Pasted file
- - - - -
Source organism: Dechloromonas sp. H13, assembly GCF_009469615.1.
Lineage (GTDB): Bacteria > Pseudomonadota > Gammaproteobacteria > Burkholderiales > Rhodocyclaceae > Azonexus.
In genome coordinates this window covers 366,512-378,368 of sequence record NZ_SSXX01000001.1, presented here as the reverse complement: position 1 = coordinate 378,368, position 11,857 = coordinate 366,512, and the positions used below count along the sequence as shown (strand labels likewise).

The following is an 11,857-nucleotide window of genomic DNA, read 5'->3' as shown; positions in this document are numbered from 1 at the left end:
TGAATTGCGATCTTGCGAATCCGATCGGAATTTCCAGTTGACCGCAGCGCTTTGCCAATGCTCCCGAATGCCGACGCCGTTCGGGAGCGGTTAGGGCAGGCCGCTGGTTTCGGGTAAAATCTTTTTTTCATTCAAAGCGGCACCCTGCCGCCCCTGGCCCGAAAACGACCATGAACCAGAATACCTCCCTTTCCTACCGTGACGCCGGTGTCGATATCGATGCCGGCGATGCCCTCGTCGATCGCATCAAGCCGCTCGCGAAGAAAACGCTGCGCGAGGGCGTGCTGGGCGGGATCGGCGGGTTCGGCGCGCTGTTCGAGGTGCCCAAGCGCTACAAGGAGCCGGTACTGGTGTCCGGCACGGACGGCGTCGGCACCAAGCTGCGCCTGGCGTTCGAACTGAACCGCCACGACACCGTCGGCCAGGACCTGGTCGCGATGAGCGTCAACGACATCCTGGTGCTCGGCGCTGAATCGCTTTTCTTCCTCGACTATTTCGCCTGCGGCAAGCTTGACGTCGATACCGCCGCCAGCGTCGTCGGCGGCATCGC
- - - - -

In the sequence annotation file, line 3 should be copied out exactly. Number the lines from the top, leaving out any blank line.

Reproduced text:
In genome coordinates this window covers 366,512-378,368 of sequence record NZ_SSXX01000001.1, presented here as the reverse complement: position 1 = coordinate 378,368, position 11,857 = coordinate 366,512, and the positions used below count along the sequence as shown (strand labels likewise).